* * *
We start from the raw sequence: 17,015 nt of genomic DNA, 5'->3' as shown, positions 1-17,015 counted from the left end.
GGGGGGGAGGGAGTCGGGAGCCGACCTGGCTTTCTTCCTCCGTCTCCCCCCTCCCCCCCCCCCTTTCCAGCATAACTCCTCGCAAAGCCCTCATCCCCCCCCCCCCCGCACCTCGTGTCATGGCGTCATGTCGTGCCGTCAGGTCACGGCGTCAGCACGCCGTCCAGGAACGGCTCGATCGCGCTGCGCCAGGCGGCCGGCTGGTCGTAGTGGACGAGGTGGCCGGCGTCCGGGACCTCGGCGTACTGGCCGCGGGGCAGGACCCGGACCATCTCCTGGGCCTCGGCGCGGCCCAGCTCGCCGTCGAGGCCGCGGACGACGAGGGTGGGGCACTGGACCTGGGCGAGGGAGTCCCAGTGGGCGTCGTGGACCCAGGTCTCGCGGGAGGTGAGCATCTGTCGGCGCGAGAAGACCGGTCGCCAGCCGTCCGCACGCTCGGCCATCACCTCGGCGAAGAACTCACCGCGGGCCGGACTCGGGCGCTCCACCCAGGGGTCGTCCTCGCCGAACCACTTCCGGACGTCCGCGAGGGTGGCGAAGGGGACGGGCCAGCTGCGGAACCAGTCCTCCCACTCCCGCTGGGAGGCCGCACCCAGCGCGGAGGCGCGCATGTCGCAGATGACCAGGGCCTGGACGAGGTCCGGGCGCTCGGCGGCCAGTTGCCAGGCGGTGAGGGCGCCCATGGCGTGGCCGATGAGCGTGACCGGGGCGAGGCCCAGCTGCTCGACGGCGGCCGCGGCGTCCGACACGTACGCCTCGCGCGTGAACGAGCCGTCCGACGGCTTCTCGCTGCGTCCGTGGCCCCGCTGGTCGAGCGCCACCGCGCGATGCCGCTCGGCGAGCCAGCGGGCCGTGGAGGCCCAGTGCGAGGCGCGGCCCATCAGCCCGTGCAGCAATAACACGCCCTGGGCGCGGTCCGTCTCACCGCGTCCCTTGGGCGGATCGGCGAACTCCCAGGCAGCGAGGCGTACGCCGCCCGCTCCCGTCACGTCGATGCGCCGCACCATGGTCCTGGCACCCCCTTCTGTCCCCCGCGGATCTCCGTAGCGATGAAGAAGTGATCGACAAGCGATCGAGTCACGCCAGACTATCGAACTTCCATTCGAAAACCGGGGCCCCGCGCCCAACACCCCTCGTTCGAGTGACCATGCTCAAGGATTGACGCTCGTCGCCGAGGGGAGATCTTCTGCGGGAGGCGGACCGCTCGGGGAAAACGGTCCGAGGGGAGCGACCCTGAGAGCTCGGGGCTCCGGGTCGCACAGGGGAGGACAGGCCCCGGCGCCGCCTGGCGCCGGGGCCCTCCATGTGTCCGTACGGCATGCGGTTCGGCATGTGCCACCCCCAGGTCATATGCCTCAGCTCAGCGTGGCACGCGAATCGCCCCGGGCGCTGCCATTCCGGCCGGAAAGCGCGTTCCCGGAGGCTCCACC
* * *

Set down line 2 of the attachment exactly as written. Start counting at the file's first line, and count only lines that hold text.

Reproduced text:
GGGGGGGAGGGAGTCGGGAGCCGACCTGGCTTTCTTCCTCCGTCTCCCCCCTCCCCCCCCCCCTTTCCAGCATAACTCCTCGCAAAGCCCTCATCCCCCCCCCCCCCGCACCTCGTGTCATGGCGTCATGTCGTGCCGTCAGGTCACGGCGTCAGCACGCCGTCCAGGAACGGCTCGATCGCGCTGCGCCAGGCGGCCGGCTGGTCGTAGTGGACGAGGTGGCCGGCGTCCGGGACCTCGGCGTACTGGCCGCGGGGCAGGACCCGGACCATCTCCTGGGCCTCGGCGCGGCCCAGCTCGCCGTCGAGGCCGCGGACGACGAGGGTGGGGCACTGGACCTGGGCGAGGGAGTCCCAGTGGGCGTCGTGGACCCAGGTCTCGCGGGAGGTGAGCATCTGTCGGCGCGAGAAGACCGGTCGCCAGCCGTCCGCACGCTCGGCCATCACCTCGGCGAAGAACTCACCGCGGGCCGGACTCGGGCGCTCCACCCAGGGGTCGTCCTCGCCGAACCACTTCCGGACGTCCGCGAGGGTGGCGAAGGGGACGGGCCAGCTGCGGAACCAGTCCTCCCACTCCCGCTGGGAGGCCGCACCCAGCGCGGAGGCGCGCATGTCGCAGATGACCAGGGCCTGGACGAGGTCCGGGCGCTCGGCGGCCAGTTGCCAGGCGGTGAGGGCGCCCATGGCGTGGCCGATGAGCGTGACCGGGGCGAGGCCCAGCTGCTCGACGGCGGCCGCGGCGTCCGACACGTACGCCTCGCGCGTGAACGAGCCGTCCGACGGCTTCTCGCTGCGTCCGTGGCCCCGCTGGTCGAGCGCCACCGCGCGATGCCGCTCGGCGAGCCAGCGGGCCGTGGAGGCCCAGTGCGAGGCGCGGCCCATCAGCCCGTGCAGCAATAACACGCCCTGGGCGCGGTCCGTCTCACCGCGTCCCTTGGGCGGATCGGCGAACTCCCAGGCAGCGAGGCGTACGCCGCCCGCTCCCGTCACGTCGATGCGCCGCACCATGGTCCTGGCACCCCCTTCTGTCCCCCGCGGATCTCCGTAGCGATGAAGAAGTGATCGACAAGCGATCGAGTCACGCCAGACTATCGAACTTCCATTCGAAAACCGGGGCCCCGCGCCCAACACCCCTCGTTCGAGTGACCATGCTCAAGGATTGACGCTCGTCGCCGAGGGGAGATCTTCTGCGGGAGGCGGACCGCTCGGGGAAAACGGTCCGAGGGGAGCGACCCTGAGAGCTCGGGGCTCCGGGTCGCACAGGGGAGGACAGGCCCCGGCGCCGCCTGGCGCCGGGGCCCTCCATGTGTCCGTACGGCATGCGGTTCGGCATGTGCCACCCCCAGGTCATATGCCTCAGCTCAGCGTGGCACGCGAATCGCCCCGGGCGCTGCCATTCCGGCCGGAAAGCGCGTTCCCGGAGGCTCCACC